His four execution and three sales traders sit in a small corner of Sunrise’s trading floor office in Midtown Manhattan, behind a glass wall that partitions it off from the rest of the firm to minimize information leakage. They service just 10 institutional accounts.
The desk is picked by Mellul – and he is particular about the type of sales trader he wants.
“I’m not necessarily looking for someone with a lot of experience – someone that will have to unlearn a lot of his past to adopt my way of trading and thinking,” he said. “Rather, I’m looking for someone a little fresher, either less experience or very little experience so that I can train them with my flavor and mold them. I want to guide my traders.”
Cost cutting by larger firms, he added, has allowed Sunrise to find the types of traders he wants, picking the ones that fit his style. And if that means growth takes longer for his desk, either in staff or new clients, so be it, he added. His goal is to grow his client list to 20 by the end of the year and hire another trader or two to keep his ratio of traders to clients at 1.3.
“I’m not in a rush,” he said. “Management knows what I’m doing and approve of the pace at which I am doing it.”
While the desk has only been open since last December with Mellul as its sole trader, it has hit the ground running. It is now executing trades for its 10 big institutional clients and hedge funds, which Mellul declined to name. But he did tell Traders Magazine that others are interested in his models and this leads him to think that these big firms do want and need more personalized service.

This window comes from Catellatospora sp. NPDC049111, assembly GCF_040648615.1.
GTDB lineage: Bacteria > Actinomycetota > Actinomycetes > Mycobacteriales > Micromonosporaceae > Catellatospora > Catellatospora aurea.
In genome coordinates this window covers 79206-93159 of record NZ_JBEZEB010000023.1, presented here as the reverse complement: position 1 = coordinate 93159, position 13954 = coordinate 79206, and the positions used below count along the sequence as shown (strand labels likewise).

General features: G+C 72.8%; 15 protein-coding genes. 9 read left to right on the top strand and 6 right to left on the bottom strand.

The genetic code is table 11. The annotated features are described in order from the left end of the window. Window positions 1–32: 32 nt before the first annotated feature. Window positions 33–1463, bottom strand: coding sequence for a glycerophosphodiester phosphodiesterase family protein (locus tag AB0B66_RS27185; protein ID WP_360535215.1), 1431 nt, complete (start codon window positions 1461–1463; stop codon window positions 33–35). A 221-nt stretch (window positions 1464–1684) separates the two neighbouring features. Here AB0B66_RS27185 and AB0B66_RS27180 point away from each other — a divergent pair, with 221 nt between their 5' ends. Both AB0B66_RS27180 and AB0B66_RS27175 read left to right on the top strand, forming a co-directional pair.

The thinking goes that once he builds trust with the big institutions, they will share their order book with him and let him work more of their order flow. This in turn will enable him to source liquidity before an actual order is given to his desk. That way, he can call a client and provide the market intelligence and alpha generating ideas that lead to a trade and become a partner with the buyside.
“Liquidity can be very virtual and volatile. One minute it is there and the next it is not,” he said. “I want to erase all conflicts between the desk and client and be open about who we are and how we do business. My job is to take all that I know and give it to them and work together to find the liquidity they are looking for.”
One way he does this is by providing daily market intelligence to his clients. This is not the standard stock list that many brokers send out each morning, recommending securities to buy or sell or those posting earnings.
Rather, in Mellul’s items, financial markets are reviewed in their entirety. They cover all assets classes and illustrate where and how equities might play a role and how to trade them.